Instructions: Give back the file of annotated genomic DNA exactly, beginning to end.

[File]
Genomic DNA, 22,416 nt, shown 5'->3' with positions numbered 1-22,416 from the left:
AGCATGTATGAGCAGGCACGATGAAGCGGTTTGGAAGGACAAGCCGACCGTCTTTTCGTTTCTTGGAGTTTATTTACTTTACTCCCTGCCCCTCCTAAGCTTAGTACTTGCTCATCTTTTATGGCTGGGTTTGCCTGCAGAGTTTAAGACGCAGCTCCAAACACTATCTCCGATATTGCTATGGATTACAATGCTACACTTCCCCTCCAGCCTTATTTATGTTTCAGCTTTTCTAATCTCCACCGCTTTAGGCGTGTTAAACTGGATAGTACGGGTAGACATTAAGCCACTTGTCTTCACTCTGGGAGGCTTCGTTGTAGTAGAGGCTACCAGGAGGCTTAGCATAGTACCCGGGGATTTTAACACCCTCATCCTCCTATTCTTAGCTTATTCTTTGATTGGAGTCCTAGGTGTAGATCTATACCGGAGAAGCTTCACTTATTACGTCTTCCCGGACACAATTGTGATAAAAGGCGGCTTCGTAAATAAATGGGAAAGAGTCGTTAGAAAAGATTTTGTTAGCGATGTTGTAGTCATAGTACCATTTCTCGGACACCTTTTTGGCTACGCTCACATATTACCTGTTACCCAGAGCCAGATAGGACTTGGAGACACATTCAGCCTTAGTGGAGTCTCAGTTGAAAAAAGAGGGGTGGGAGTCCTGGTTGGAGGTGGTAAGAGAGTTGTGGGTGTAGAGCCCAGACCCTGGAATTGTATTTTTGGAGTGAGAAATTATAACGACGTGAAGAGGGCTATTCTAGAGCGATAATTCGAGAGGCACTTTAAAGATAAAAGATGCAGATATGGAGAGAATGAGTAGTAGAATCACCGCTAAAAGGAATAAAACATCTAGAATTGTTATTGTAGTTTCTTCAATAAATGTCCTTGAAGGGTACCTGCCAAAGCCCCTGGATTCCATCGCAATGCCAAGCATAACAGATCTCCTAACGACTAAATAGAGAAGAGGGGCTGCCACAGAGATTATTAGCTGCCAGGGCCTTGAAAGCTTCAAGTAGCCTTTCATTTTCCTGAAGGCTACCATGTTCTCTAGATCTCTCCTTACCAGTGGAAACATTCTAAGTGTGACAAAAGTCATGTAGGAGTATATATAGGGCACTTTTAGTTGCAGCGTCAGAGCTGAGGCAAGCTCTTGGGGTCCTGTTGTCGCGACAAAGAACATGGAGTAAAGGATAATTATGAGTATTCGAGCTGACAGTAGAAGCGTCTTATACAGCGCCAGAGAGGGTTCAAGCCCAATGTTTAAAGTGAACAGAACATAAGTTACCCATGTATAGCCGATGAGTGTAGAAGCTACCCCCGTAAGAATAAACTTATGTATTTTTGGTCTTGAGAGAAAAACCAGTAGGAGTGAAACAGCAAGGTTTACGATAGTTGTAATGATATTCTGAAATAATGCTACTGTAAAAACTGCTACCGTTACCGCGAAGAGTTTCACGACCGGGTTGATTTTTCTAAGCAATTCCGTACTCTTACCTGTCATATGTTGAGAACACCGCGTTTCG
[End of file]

Genomic DNA, 22,416 nt, shown 5'->3' with positions numbered 1-22,416 from the left:
AGCATGTATGAGCAGGCACGATGAAGCGGTTTGGAAGGACAAGCCGACCGTCTTTTCGTTTCTTGGAGTTTATTTACTTTACTCCCTGCCCCTCCTAAGCTTAGTACTTGCTCATCTTTTATGGCTGGGTTTGCCTGCAGAGTTTAAGACGCAGCTCCAAACACTATCTCCGATATTGCTATGGATTACAATGCTACACTTCCCCTCCAGCCTTATTTATGTTTCAGCTTTTCTAATCTCCACCGCTTTAGGCGTGTTAAACTGGATAGTACGGGTAGACATTAAGCCACTTGTCTTCACTCTGGGAGGCTTCGTTGTAGTAGAGGCTACCAGGAGGCTTAGCATAGTACCCGGGGATTTTAACACCCTCATCCTCCTATTCTTAGCTTATTCTTTGATTGGAGTCCTAGGTGTAGATCTATACCGGAGAAGCTTCACTTATTACGTCTTCCCGGACACAATTGTGATAAAAGGCGGCTTCGTAAATAAATGGGAAAGAGTCGTTAGAAAAGATTTTGTTAGCGATGTTGTAGTCATAGTACCATTTCTCGGACACCTTTTTGGCTACGCTCACATATTACCTGTTACCCAGAGCCAGATAGGACTTGGAGACACATTCAGCCTTAGTGGAGTCTCAGTTGAAAAAAGAGGGGTGGGAGTCCTGGTTGGAGGTGGTAAGAGAGTTGTGGGTGTAGAGCCCAGACCCTGGAATTGTATTTTTGGAGTGAGAAATTATAACGACGTGAAGAGGGCTATTCTAGAGCGATAATTCGAGAGGCACTTTAAAGATAAAAGATGCAGATATGGAGAGAATGAGTAGTAGAATCACCGCTAAAAGGAATAAAACATCTAGAATTGTTATTGTAGTTTCTTCAATAAATGTCCTTGAAGGGTACCTGCCAAAGCCCCTGGATTCCATCGCAATGCCAAGCATAACAGATCTCCTAACGACTAAATAGAGAAGAGGGGCTGCCACAGAGATTATTAGCTGCCAGGGCCTTGAAAGCTTCAAGTAGCCTTTCATTTTCCTGAAGGCTACCATGTTCTCTAGATCTCTCCTTACCAGTGGAAACATTCTAAGTGTGACAAAAGTCATGTAGGAGTATATATAGGGCACTTTTAGTTGCAGCGTCAGAGCTGAGGCAAGCTCTTGGGGTCCTGTTGTCGCGACAAAGAACATGGAGTAAAGGATAATTATGAGTATTCGAGCTGACAGTAGAAGCGTCTTATACAGCGCCAGAGAGGGTTCAAGCCCAATGTTTAAAGTGAACAGAACATAAGTTACCCATGTATAGCCGATGAGTGTAGAAGCTACCCCCGTAAGAATAAACTTATGTATTTTTGGTCTTGAGAGAAAAACCAGTAGGAGTGAAACAGCAAGGTTTACGATAGTTGTAATGATATTCTGAAATAATGCTACTGTAAAAACTGCTACCGTTACCGCGAAGAGTTTCACGACCGGGTTGATTTTTCTAAGCAATTCCGTACTCTTACCTGTCATATGTTGAGAACACCGCGTTTCG